Colored ribbons are often worn by people to raise awareness of and show support for a certain cause. For example, the pink variety have become recognized the world over as a symbol of breast cancer. And by pinning one to your clothes, you’re showing your support to those dealing with the condition while offering a sign of hope for a better future.
In 2016 Eva Longoria started a ribbon movement of her own at that year’s Oscars ceremony. The star asked actresses and actors attending the event to don a brown ribbon to show their support for the advancement of Latinos in the movie trade and in the wider U.S. Her efforts were subsequently dubbed The Brown Ribbon Campaign.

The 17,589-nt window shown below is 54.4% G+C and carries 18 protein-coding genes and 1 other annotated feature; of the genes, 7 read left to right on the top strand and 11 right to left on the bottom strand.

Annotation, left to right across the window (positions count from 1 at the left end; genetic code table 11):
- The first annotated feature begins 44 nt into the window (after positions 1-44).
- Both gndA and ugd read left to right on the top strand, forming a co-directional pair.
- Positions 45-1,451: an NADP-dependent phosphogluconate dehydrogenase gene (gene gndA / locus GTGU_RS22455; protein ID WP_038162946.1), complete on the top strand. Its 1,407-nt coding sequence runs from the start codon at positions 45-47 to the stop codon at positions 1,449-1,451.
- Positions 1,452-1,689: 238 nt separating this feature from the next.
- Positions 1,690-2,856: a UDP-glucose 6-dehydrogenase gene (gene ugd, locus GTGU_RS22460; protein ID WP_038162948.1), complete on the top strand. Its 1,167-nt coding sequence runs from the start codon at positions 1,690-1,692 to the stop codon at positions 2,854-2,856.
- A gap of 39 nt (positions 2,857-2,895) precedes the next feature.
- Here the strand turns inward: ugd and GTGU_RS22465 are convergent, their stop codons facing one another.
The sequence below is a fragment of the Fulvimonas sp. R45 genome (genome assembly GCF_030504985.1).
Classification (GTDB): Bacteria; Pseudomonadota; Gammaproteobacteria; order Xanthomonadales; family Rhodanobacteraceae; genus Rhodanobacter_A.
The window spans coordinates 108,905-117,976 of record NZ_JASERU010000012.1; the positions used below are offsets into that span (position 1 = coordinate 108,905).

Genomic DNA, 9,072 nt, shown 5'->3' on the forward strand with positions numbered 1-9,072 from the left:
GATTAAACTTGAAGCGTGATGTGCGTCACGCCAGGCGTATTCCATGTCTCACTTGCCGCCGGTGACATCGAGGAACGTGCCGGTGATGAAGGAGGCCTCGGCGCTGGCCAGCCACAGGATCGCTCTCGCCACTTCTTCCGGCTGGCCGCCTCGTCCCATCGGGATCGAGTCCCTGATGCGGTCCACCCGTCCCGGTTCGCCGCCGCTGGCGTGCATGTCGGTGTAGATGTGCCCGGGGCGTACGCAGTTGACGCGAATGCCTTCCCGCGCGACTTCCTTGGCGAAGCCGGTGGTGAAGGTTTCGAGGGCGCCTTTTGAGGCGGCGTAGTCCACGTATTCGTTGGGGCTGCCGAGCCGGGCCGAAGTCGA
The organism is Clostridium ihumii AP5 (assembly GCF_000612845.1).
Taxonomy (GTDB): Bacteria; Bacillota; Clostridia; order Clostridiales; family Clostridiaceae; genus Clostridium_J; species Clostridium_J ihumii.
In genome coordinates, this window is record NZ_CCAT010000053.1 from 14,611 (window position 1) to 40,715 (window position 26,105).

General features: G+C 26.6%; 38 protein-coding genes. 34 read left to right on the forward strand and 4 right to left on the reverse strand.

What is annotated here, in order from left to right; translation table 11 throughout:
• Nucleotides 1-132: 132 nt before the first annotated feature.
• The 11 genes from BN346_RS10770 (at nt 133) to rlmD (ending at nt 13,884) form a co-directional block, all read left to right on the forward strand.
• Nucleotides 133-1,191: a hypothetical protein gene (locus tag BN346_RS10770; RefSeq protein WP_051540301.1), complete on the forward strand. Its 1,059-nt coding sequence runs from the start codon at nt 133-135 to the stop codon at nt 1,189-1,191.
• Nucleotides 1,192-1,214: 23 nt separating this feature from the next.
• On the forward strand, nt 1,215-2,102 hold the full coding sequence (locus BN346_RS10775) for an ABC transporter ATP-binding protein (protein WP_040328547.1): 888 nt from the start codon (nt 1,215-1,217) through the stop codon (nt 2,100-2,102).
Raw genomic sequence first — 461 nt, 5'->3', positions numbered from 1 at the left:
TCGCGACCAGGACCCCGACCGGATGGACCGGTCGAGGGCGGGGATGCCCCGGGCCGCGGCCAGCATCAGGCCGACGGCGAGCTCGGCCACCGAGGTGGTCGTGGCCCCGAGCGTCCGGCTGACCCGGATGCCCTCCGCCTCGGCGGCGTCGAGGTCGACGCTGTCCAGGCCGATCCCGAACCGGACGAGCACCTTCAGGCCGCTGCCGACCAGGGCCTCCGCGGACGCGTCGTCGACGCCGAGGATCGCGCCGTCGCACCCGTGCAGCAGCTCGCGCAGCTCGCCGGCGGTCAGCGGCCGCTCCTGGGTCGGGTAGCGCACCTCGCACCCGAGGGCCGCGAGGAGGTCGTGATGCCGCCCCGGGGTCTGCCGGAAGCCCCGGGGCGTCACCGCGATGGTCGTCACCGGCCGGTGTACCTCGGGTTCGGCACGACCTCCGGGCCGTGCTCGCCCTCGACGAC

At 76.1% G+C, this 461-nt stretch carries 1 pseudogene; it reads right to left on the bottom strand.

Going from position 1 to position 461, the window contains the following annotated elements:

Then there’s the red ribbon, which is worn to show support and empathy for those dealing with HIV/AIDS. The symbol was adopted by the Visual AIDS Artists’ Caucus group in 1991 and remains a powerful emblem of the condition today. Interestingly, it was originally picked as a sign of support because it was easy for people to copy.
But some signs of solidarity can be even simpler. Take for example the humble safety pin, which became a symbol of a movement in around 2016. But can you guess what makes this particular household item so ingenious when it comes to showing your support? Well, it’s the ease in which you can get your hands on them. Most of us will have at least one of them hanging around our homes, after all.